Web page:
Nature Studies: Beautiful, bright, and on the way out, an elegy for the golden oriole
There is one recent bird immigrant which once seemed on the point of lighting up our springtime, but is sadly now on the point of disappearing completely
Michael McCarthy, formerly the Independent’s longstanding Environment Editor, now its Environment Columnist, is one of Britain’s leading writers on the environment and the natural world. He has won a string of awards for his work, including Environment Journalist of the Year (three times) and Specialist Writer of the Year in the British Press Awards in 2001. In 2007 he was awarded the Medal of the RSPB for “Outstanding Services to Conservation,” in 2010 he was awarded the Silver Medal of the Zoological Society of London, and in 2011 the Dilys Breeze Medal of the British Trust for Ornithology. In 2009 McCarthy published Say Goodbye To The Cuckoo (John Murray), a study of Britain’s declining migrant birds.
Wednesday 05 June 2013
Immigrants tend to put down roots, be they humans or other creatures: that seems almost a universal law of life. The Angles and the Saxons are still here, 1500 years after splashing ashore, and non-human arrivals are similarly long-stayers, such as the rabbit and the fallow deer, both thought to have come over with the Romans.
More recently, there have been a number of notable bird immigrants which came, liked what they saw, and stuck around. The elegantly pretty collared dove, now ubiquitous, first bred in Britain in 1955, having spread right across Europe from Turkey in just 30 years, while the little egret, such a graceful snow-white addition to our water birds, doubled its numbers every year after setting up home on Brownsea Island in 1996, and is now abundant.
But there has been one relatively recent bird immigrant which has bucked the trend and not put down solid roots, and which, though it once seemed to be on the point of lighting up our springtime, is sadly now on the point of disappearing completely. I say sadly because this is the loveliest of them, up there with the kingfisher as the most resplendent bird you will encounter in the British Isles; some would say, the most resplendent of all.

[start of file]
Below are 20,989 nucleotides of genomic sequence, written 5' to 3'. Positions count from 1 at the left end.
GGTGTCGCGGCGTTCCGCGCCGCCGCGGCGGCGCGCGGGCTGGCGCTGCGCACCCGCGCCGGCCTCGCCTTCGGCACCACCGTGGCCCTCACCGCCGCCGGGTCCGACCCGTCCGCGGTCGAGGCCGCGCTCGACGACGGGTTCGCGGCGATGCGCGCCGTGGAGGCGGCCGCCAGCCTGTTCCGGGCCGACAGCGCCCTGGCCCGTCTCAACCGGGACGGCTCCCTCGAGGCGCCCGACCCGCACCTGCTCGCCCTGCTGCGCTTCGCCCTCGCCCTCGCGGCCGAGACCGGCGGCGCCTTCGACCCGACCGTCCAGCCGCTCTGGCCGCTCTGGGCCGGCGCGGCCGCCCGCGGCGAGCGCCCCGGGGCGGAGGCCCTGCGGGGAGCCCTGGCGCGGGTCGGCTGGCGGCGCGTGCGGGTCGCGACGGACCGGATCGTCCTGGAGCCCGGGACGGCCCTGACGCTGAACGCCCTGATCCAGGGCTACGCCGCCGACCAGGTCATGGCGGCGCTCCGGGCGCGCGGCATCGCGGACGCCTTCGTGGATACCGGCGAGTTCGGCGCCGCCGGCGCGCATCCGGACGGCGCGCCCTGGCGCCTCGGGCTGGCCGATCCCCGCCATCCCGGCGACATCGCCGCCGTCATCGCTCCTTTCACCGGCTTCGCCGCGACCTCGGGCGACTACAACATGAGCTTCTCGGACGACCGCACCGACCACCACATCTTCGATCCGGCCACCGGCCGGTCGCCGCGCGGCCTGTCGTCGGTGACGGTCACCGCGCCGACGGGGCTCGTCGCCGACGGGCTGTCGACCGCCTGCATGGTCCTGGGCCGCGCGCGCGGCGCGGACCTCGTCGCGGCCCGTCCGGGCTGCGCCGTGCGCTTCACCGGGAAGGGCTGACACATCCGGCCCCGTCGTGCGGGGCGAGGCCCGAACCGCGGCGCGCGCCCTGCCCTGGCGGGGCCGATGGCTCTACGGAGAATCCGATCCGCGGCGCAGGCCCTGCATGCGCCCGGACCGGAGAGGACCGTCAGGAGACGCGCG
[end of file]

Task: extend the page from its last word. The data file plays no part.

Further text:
It’s the golden oriole. A glimpse of it will stop you in your tracks. The male is brilliant banana-yellow, with jet black wings and tail, a colour combination tropical in its luxuriance, far removed from the brown paper of so many of our temperate-zone songbirds: it is drop-dead gorgeous, like something from the jungle – the female, too, is charming, but of a soft green – and its admirers are extravagant in their praise. “The golden oriole,” write the authors of the British monograph on the species, Paul Mason and Jake Allsop, “… is the most frustrating, intelligent, beautiful, characterful, acrobatic, brave, diverse, successful and exciting arboreal passerine there is.”
Simpler but no less heartfelt admiration comes from Father Christmas; at least, from the Father Christmas portrayed in the picture books of Raymond Briggs, he whose story of The Snowman has gone round the world. Briggs’s Yuletide gift-giver is depicted as an ageing, grumpy-but-warm-hearted bachelor from Yorkshire or somewhere similar, and at one stage he goes on holiday to France, having converted his sled temporarily into a caravan (though still pulled by reindeer). Among his pastimes, he goes birdwatching, and almost immediately catches sight of a golden oriole through his binoculars, exclaiming: “Blooming marvellous!”
Yes, indeed. I know the feeling; I, too, have seen the bird in France, though not in Britain. For our golden orioles have been a secretive, isolated bunch: they arrived in the mid-1960s after Bryant and May, the giant producer of matches, planted a forest of black poplar trees in the East Anglian fens (poplar wood being ideal for matchsticks). For some reason, this peculiar woodland was oriole-friendly to a degree, and by the 1980s the birds in the area numbered as many as 30 pairs, and looked set to spread their tropical brilliance across the land.
But then a decline set in (speeded up by Bryant and May’s cutting down of most of the poplars), a decline whose causes are not known, but which has been irreversible and, in 2010, for the first time in nearly 40 years, there were no confirmed breeding records (although odd birds continue to be spotted and heard, and breeding has been suspected).
This week, I went to look for myself. The three remaining pieces of the poplar plantation are now part of the RSPB reserve of Lakenheath Fen, an inspiring recreation of wetland from what barely 15 years ago were carrot fields. It’s a breathtakingly beautiful and exciting place: I saw seven hobbies, the most dashing of falcons, in the air at once, chasing dragonflies, while whitethroats and garden warblers were singing all around me, cuckoos were calling, and marsh harriers floated over the reedbeds; but of Oriolus oriolus, despite several hours’ watching and listening for its fluting call, there was no sign.
Individuals have been heard this year; but I doubt the bird will be in Britain much longer. It seems so sad to write its elegy, as just 30 years ago there was such hope that it would be a permanent and dazzling part of our avifauna. Blooming marvellous! Yes, indeed! But the golden oriole is now one gift even Father Christmas himself cannot bring us, no matter how devoutly it be wished.
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